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February 19th 2023

Sermon By Rev Joel Crouse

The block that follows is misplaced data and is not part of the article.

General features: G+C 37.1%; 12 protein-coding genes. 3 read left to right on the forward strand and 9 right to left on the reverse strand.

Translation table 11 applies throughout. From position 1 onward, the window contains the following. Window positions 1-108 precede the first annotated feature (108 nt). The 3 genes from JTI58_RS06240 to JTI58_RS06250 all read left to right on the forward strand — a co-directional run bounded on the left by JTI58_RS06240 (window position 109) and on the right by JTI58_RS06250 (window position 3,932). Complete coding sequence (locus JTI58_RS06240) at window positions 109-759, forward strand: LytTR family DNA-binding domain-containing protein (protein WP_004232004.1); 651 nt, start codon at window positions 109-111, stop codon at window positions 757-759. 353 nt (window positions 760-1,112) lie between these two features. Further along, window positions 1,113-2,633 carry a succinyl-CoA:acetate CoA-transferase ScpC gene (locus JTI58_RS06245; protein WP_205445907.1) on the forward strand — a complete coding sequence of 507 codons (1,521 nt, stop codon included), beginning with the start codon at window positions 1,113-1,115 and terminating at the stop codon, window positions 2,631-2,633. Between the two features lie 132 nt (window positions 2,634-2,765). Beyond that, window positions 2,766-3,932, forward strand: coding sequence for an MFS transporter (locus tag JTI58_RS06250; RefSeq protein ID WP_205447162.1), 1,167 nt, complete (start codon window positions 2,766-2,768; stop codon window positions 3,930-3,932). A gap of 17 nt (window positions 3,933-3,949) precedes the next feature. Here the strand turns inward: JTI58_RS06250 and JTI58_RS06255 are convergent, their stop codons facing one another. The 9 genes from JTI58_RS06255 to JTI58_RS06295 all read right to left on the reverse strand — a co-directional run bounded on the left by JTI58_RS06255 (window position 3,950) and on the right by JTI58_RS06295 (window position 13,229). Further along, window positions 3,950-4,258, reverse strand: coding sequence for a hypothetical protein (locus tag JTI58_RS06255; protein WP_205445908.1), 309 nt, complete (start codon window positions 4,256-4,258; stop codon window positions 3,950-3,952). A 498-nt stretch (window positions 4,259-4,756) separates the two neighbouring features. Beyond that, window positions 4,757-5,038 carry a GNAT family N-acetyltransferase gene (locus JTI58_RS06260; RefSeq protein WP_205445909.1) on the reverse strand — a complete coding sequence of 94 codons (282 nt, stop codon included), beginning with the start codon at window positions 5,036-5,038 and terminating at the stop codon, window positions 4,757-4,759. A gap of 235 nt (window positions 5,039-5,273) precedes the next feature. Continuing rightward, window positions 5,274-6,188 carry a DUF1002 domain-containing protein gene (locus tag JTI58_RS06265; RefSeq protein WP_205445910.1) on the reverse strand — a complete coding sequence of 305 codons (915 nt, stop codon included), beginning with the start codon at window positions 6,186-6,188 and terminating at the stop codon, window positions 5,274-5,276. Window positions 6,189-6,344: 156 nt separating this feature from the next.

How often do we meet people from our past – an old school friend, perhaps, or a work colleague, and we say to them, “You haven’t changed!” We mean it as a compliment, that the years have been easy on them, that they look the same. But of course, sometimes you only have to meet that un-changed person for coffee and hear how the years have gone, and you realize that underneath it all, they have been very much changed. This morning, we hear the story of the Transfiguration, the moment in our gospel when God put the stamp, so to speak, firmly on Jesus. Three disciples have gone with Jesus up the mountain for some time away. While they are there, they suddenly see Jesus - his face shining like the sun, his clothes dazzling. Moses and Elijah appear talking to him, a sign of his special place. And then, the story goes, they hear the voice of God, announcing: “This is my Son, my Beloved; with him I am well pleased. Listen to Him!” In that moment, the disciples are humbled, they fall to their knees, but Jesus asks them to stand. Don’t tell anyone, he says. But of course it is too late: they have seen Jesus now in a new light. In that moment, he is not just a man they are following, a special leader with unusual healing powers. He has been named by God. The timing of the transfiguration is important: only a short time later, the disciples and Jesus will make the Palm Sunday march into Jerusalem, toward the darkest of roads. Why tell the story now? It is not just a way to remind the followers of the gospel that Jesus is the Son of God, like placing a billboard of lights above his head. It is a recognition that the way he has been conducting his ministry – and the path down which he will soon go – is the right way, and the worthy one. Other people might want to announce that endorsement, in the same way that politicians jockey for the kudos of other famous names to win voters over to them. But based on that example, we can understand immediately why Jesus is so quick to tell the disciples not to say anything – to “tell no one.” Jesus does not want his message to be lost in the rush of celebrity, by people seeking him out, not for what they might accomplish in the name of the gospel, but by currying favour for what Jesus’s divine connections might do for them. All through the gospel, we have examples of Jesus telling the disciples to keep the miracles and healings quiet, not to boast about them to people who had not seen them. Jesus understood that belief was much more powerful when it originated inside a person, rather than from outside pressure to join the popular club. So that is the first lesson we learn about the transfiguration: it is for each one of us to uncover for ourselves. Yes, we can read the story now, and hear about the events on the mountain – and it is a truly powerful tale. But how we view and see the transfiguration of Christ – how he appears to us as the Son of God, as the incarnation of that voice on the mountaintop – is not for us to be told. It is for us to seek and keep seeking our entire lives. The transfiguration is not one moment of light – one instance of realization dawning upon us. Every time we see something, or someone, in “a new light,” we have experienced a form of transfiguration. That’s another lesson of this day: even when you think you know someone, even when you think you have learned enough, there is always more to find. The disciples were the closest friends Jesus had, they spent every day together, they travelled beside one another. And yet in that moment, the disciples were in awe of the Jesus that had been revealed to them. Too often, I think, we set in stone the stories we tell about ourselves and one another, we decide this is how it is, and it will always be so. But many times in my life, I have met people who I thought were one way, and as I came to know them, I realized I had been completely wrong. Sometimes, it was someone I had discounted who stood by me when others didn’t. Or someone I thought was arrogant, who was really just shy. Someone who seemed self-absorbed but whose life, in fact, was full of quiet generosity. In each case, those people were transfigured for me – they shone brighter to me. But that just didn’t happen; it came about because, like the disciples, I took the time to listen and learn, and pay attention. But in the end, what we learn from how Jesus reacted is that it is not the moment of transfiguration that matters – the instant in which you are declared a winner or named a star – it is what happens next. Jesus, as we know, came down from the mountain – despite the entreaties of the disciples to stay there – and carried on, just as he had planned before. It is not to win recognition, to receive an award or trophy, because that moment fades quickly. The danger is that we become too proud when the gospel calls us to be humble servants. Jesus didn’t need to have the title Son of God – stamped on his business card. He believed in what he was doing and the lessons he was imparting. Jesus wanted his deeds to be his best evidence. And indeed, aren’t we drawn to those humble servants, the people who even after the fact reveal something truly wonderful about themselves that nobody knew about? There is something special about doing good without asking for attention. For instance, recently I read the story of a farmer named Hodi Childress in Alabama. Every month, he brought a small wad of cash to the local drug store, and handed it over quietly, telling the pharmacists to keep it secret. It was meant to be used to cover drugs for those in dire need who couldn’t afford it. But Mr. Childress didn’t want anyone to know; and he told no one. His generosity was only discovered after he died. Word of his gift spread and now Hody Childress funds have started up in drug stores across the US. If that’s not an example of transfiguration, I don’t know what is. So ultimately, that is our lesson too: that what we do, and how we act, is our transfiguring moment. God has already shone the light upon us and given each one of us a ringing endorsement. The question now is how will we respond? Amen